Sometimes I recommend movies suitable only for those who like specific cinematic genres, but with Rango from 2011, I can safely put any family together in front of the television.
This animation gem signed by Gore Verbinski, indeed, is a perfect blend of action, comedy and adventure to keep everyone happy, from adults to children.
It all begins with a car traveling along the Mojave Desert, where a plastic case containing the tiny chameleon Rango is on the back shelf.
The car takes a curve at full speed, and the poor little animal, who has never lived a day on his own, finds himself alone for the first time.
In the middle of the desert, he faces blinding light and searing heat before encountering an enigmatic armadillo and a strange singing quartet of mariachi birds.
These strange figures tell him that if he wants to survive, the only chance is going to Dirt, the only inhabited place in the vast nothingness of that enormous sprawl of rocks and sand.
Arriving in town, through a fortunate coincidence and a bit of made-up talk, everyone immediately believes him to be a brave gunslinger.
At that point, the mayor and other townspeople ask him to become the sheriff and investigate a gang of robbers harassing all of them.
These thieves are not after money but water, the most precious commodity in that corner of the world long plagued by a terrible drought.
Unfortunately, leading the criminals is an insane and violent rattlesnake, Jake, who publicly humiliates the poor chameleon and then chases him into the desert.
Alone and lost, with no more self-confidence, Rango will find himself in fear and despair, eventually discovering who is actually behind the lack of water and the robberies in the town of Dirt.
A lot of Fun with Bullets and Citations
I don’t usually mind awards and recognition, but I am glad Rango won the Oscar for the best-animated movie in 2011.
While I enjoyed the Pirates of the Caribbean saga, I always thought these big blockbusters limited Gore Verbinski‘s imagination too much.
In Rango, however, every scene features a brilliant idea, and every sequence results from a brilliant insight.
Verbinski achieves the miracle of blending the innocent and cute Disney cartoon pets with the dirty and violent western world in a visually attractive way, creating an atmosphere hovering between parody and adventure.
The action scenes are an organized chaos of spectacular fun, where each character has their traits and abilities, weaving in an explosion of dramatic twists and turns.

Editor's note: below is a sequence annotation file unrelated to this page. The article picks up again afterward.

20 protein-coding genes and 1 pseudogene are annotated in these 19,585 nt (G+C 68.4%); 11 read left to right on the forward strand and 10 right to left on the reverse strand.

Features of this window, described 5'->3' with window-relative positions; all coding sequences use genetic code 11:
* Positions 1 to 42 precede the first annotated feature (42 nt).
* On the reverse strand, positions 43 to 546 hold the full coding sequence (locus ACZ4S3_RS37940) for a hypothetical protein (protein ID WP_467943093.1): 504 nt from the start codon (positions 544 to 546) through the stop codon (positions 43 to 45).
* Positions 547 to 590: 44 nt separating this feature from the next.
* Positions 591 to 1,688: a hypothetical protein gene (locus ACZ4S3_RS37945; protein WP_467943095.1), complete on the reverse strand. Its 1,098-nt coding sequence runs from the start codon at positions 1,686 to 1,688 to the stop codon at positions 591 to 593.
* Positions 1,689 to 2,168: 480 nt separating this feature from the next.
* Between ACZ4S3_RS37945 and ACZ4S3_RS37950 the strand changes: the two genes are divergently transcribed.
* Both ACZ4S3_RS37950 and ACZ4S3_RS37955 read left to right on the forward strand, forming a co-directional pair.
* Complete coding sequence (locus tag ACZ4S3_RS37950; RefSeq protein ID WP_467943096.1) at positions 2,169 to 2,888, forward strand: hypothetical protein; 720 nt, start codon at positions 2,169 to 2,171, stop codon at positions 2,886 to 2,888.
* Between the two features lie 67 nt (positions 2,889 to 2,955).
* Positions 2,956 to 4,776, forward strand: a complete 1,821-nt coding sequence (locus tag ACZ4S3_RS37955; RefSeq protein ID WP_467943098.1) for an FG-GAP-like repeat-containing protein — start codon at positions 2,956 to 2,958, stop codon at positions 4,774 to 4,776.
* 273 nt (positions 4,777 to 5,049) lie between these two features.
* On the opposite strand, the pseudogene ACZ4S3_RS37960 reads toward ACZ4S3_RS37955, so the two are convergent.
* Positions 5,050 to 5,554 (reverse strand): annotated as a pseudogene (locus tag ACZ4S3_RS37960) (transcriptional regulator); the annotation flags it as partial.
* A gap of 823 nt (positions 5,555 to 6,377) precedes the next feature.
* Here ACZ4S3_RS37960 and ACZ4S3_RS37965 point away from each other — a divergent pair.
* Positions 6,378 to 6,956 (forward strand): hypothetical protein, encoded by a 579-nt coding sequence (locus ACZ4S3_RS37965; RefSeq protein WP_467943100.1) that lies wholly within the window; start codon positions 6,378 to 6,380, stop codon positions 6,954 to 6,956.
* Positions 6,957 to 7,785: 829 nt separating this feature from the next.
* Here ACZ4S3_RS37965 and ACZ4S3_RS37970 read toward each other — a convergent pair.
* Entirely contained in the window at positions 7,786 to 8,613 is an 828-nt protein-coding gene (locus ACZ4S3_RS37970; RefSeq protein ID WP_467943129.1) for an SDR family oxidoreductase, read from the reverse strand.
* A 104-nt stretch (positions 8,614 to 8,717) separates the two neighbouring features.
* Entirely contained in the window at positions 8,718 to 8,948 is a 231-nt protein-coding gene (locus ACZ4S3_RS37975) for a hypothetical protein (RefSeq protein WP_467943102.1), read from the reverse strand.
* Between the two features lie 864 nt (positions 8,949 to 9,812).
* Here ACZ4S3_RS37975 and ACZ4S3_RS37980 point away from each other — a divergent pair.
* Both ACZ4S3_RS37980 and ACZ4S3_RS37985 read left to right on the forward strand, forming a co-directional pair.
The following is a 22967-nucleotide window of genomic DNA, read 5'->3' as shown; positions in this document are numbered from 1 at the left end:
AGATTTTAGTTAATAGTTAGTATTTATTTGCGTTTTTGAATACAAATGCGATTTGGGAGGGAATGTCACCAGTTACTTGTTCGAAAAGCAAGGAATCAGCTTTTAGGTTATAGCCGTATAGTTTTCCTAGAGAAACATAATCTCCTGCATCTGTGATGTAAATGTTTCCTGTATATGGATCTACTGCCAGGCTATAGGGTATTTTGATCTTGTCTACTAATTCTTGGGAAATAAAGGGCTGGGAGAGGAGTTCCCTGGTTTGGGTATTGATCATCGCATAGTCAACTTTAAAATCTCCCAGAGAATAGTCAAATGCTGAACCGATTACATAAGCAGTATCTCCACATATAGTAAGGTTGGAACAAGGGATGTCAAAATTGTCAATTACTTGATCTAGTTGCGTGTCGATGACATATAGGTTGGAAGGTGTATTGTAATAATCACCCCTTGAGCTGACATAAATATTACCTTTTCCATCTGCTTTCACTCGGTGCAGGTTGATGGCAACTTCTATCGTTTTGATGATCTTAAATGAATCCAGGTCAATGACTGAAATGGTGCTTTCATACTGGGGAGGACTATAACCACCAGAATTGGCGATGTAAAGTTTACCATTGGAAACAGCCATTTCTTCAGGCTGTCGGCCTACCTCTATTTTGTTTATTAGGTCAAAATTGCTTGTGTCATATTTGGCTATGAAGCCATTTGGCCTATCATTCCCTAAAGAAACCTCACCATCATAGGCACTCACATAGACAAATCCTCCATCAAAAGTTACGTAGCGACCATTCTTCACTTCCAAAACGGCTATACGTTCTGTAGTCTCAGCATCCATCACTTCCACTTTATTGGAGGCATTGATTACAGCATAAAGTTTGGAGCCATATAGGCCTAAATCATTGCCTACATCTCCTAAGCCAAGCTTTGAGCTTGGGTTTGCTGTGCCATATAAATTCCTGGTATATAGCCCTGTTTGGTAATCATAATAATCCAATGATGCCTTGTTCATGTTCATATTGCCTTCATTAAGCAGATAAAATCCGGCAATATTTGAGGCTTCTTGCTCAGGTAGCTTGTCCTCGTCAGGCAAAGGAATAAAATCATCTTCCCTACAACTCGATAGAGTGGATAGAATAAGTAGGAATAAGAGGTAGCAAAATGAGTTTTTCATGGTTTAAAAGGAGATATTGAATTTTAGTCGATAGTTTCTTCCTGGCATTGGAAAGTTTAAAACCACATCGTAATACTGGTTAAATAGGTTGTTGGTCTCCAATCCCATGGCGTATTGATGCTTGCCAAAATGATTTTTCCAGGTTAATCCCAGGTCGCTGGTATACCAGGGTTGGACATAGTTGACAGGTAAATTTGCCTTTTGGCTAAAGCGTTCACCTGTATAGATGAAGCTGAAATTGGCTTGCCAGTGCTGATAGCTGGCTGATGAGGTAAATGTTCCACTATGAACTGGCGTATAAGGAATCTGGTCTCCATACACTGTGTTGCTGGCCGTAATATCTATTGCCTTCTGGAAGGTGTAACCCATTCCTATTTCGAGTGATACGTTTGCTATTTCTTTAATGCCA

As I said, Rango delights children who will love this brave little hero while simultaneously holding adult thematic characters that are interesting for everyone, such as the oppressive and evil figure of the mayor who threatens the peace of the town of Dirt.
Hans Zimmer‘s soundtrack is equally full of quotations, from Ennio Morricone‘s legendary harmonica to David Buttolph‘s sonic ride in the old westerns with John Wayne.
Equally amusing is the movie’s beginning with Rango’s owner speeding through the desert into an old 1964 light-red Cadillac, the same car Johnny Depp (voicing the chameleon) drove in Fear and Loathing in Las Vegas, Terry Gilliam‘s 1998 psychedelic masterpiece.
However, these are just a few references, and I may have missed at least a hundred more… it’s up to you to find the others!
Western Animals Give Voice to a Wild Adventure
Rango is a 2011 hero who, like many of the characters in movies starring Johnny Depp, embodies the hero we all wish we could be.
We all desire to challenge our courage and experience a mysterious adventure like him, which leads us to discover fantastic and unexplored worlds.
The desire to start from scratch and have a new identity in a foreign city is a universal desire, making Rango a character many of us can identify with.
Moreover, the other characters are also solid and funny in their way, creating a diverse and entertaining cast of eccentric and colorful animals.
For example, there is the beautiful Beans, played masterfully by Isla Fisher, a courageous female lead who wins the hero’s heart despite her propensity to panic, sometimes leading to total paralysis.
However, to be genuinely great, every hero needs rivals worthy of him, and in Rango, there is no shortage of them.
Ned Beatty is outstanding, voicing the mayor of Dirt, a relentless villain who will stop at nothing to get what he wants.
The snake gunman Jake, voiced by Bill Nighy, is even more brutal than the mayor, together creating a wing of terror sweeping away every obstacle in their path.
Although they are a real threat, the mayor and Jake sometimes resent each other, creating an exciting dynamic between the two characters.
Finally, Timothy Olyphant lends his voice to an aging Clint Eastwood wandering the desert as the one and only true Spirit of the West, a character who is the high point of nostalgia and respect for the Western genre’s past.
Indeed, he is the one who teaches the hardest lesson to the chameleon: no man can walk out of his own story.